Wednesday, 30 November 2011

Film Review - The Innocents (1961)

Figure 1 - Theatrical Poster (1961)

The Innocents directed and produced by Jack Clayton and released in 1961. The Turn of the Screw was the novel that influences Clayton to direct a movie adaptation of the novel. The plot is off a middle aged woman in Britain being hired by a wealthy man to look after his niece and nephew in his mansion in the countryside away from London, she accepts and finds herself succumbing to ghostly apparitions of the houses former employees which now want the children’s bodies to be together.

The film took a while to get into the whole ghost story, but the build-up was promising by how it showed the relationship between Miss Giddens (Deborah Kerr) and the children Miles (Martian Stephens) and Flora (Pamela Franklin) brake throughout the film from the odd sightings of those deceased figures around the mansion and its grounds.

The director and production team’s use of the landscape and effects even though in black and white to give off a feel of beauty and such a bright vibrant scene throughout the day and eerie spooky feel at night. Here is a quote from Andrew Pulver to evidence my point: Filmed with a luminous brilliance by cinematographer Freddie Francis, The Innocents is the apotheosis of old-school Brit spookiness (Pulver, 2006). Clayton pulls this off with the traditional Scooby-doo feel with a spooky mansion in the middle of nowhere which for its time was a good approach for the film industry with the use of lighting and dramatic turns and zooms into objects that could make the audience jump with the basic suspense theme, but The Innocents go with a different approach of the suspense being noises of the house and the noises of the children laughing and whispering which has a more physiological thriller approach which Clayton and Francis intended to give a real spark to the film.

Figure 2 - Suspence Scene (1961)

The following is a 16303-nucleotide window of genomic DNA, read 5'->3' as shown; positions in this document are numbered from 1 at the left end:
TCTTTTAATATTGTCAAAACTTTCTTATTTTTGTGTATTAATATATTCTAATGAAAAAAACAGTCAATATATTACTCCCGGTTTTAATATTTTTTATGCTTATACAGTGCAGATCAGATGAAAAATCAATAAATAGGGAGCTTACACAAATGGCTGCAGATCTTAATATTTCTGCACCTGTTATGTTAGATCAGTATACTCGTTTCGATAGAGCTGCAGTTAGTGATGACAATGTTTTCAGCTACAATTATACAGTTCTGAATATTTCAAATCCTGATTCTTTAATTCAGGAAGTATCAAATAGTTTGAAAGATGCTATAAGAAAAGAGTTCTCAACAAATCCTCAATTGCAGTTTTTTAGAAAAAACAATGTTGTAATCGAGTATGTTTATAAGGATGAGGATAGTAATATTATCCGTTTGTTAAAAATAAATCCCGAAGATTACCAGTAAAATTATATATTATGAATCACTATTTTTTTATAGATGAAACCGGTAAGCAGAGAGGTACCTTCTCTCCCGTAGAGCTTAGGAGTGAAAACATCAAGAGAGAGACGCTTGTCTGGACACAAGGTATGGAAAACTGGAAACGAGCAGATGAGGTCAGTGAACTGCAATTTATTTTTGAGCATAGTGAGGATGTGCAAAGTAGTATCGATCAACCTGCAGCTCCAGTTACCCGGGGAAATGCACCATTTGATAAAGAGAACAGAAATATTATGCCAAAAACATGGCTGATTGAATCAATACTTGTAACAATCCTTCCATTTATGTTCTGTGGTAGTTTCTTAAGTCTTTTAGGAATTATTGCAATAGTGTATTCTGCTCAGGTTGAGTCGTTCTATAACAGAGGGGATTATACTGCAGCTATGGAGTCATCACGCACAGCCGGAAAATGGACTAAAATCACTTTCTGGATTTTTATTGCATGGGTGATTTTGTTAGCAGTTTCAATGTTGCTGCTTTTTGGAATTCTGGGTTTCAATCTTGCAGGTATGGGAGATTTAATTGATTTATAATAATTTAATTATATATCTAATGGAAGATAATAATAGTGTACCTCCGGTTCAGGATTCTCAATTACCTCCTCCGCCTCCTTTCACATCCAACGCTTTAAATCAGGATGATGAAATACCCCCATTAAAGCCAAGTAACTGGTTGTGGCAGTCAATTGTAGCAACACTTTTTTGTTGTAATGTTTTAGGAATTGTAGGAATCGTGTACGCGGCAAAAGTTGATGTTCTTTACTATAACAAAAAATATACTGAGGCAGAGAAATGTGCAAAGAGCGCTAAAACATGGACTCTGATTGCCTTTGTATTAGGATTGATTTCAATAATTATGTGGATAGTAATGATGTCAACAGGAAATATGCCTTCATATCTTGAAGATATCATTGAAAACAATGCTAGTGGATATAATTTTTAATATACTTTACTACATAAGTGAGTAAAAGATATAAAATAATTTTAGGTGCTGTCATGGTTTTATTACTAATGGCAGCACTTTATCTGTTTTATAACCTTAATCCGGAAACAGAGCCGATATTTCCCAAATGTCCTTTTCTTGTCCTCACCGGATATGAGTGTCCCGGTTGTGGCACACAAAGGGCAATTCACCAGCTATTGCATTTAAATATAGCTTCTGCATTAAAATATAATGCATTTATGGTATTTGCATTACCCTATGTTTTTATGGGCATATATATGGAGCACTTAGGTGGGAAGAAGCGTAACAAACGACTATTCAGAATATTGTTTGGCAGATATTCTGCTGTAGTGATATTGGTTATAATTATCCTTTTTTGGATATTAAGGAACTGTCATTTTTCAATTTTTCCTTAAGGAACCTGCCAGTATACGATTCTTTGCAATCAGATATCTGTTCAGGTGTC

There is a scene that has hidden meaning to it when Miles the boy kisses Miss Giddens on the lips which seems to be quite a long scene which asks the question what was that all about. The hidden meaning behind that was that the two children used to watch the two characters kiss and make love before they died and the children only half knowledge of sexual acts and when appropriate to use them seems like it gives the sense that Miles in the man of the house and needs to be the dominate one. Here is a quote from Raymond Durgnat about his views; The Innocents arraigns Victorian fears of childhood sexuality, it acknowledges also the evil in children”. (Durgnat, 1989). This is a very valid point that is brought into the film by how the children seem to know more than they should about adultery from the cursing and rude comments, you would think they were just disobedient children but it’s a lot more than that which catches the audience off guard.

Figure 3 – Peter Quint with Miles Scene (1961)

The film still above is off the scene where Miss Gidden has confronted Miles about the ghosts and that they are trying to take Miles and Floras bodies to be together. Throughout the film the children never actually see the ghosts they are looking in the same direction from time to time when they appear but there has never been any proof that the children can see them, the only person that does see them is Miss Gidden. This adds speculation near the end of the film if Miss Gidden can actually see ghosts or is she going into a spiral of madness from the pressure of looking after two children in a mansion. A quote from Gafke had this to bring to the topic; “I hesitate to call it a ghost story, as the presence of the ghosts is never confirmed (or denied, for that matter.) Nor is the sanity of the main character (Gafke, 2003). This is a true point as the film ends with the main character holding onto Miles who has died from when the ghost lifts his hand up and disappears, this doesn’t explain anything and leaves the audience baffled either they were real or she was insane, and how directors bring this into a strong story like this adds the finishing touches to give that extra impact at the end making the audience want more.


-          Peter Quint with Miles. (1961) From: The Innocents. On Best-Horror-Films, (Accessed: 30/11/11)

-          Suspense Scene (1961) From: The Innocents. On Flickr, (Accessed: 30/11/11)

-          Theatrical Poster. (1961) From: The Innocents. On MoviePosterDB, (Accessed: 30/11/11)

-          Durgnat, R (1989), CLAYTON, Jack.

-          Gafke, (2003) A Masterpiece, From; IMDb, (Accessed: 30/11/11)

-          Pulver, A. (2006) The Innocents. In: The Guardian [online] (Accessed: 30/11/11)


  1. Hey Nick - good to see this arrive, but some style points; you never need to write constructions like 'Here is a quote by etc.' as the fact that it's obviously a quote and that it is 'here' are all completely obvious to the reader. Instead, cut to the chase - for example:

    As Gafke observes, “I hesitate to call it a ghost story, as the presence of the ghosts is never confirmed (or denied, for that matter.) Nor is the sanity of the main character” (Gafke, 2003

  2. Nick! get some more stuff up on your blog!!! i want to see some ideas :(... please? :D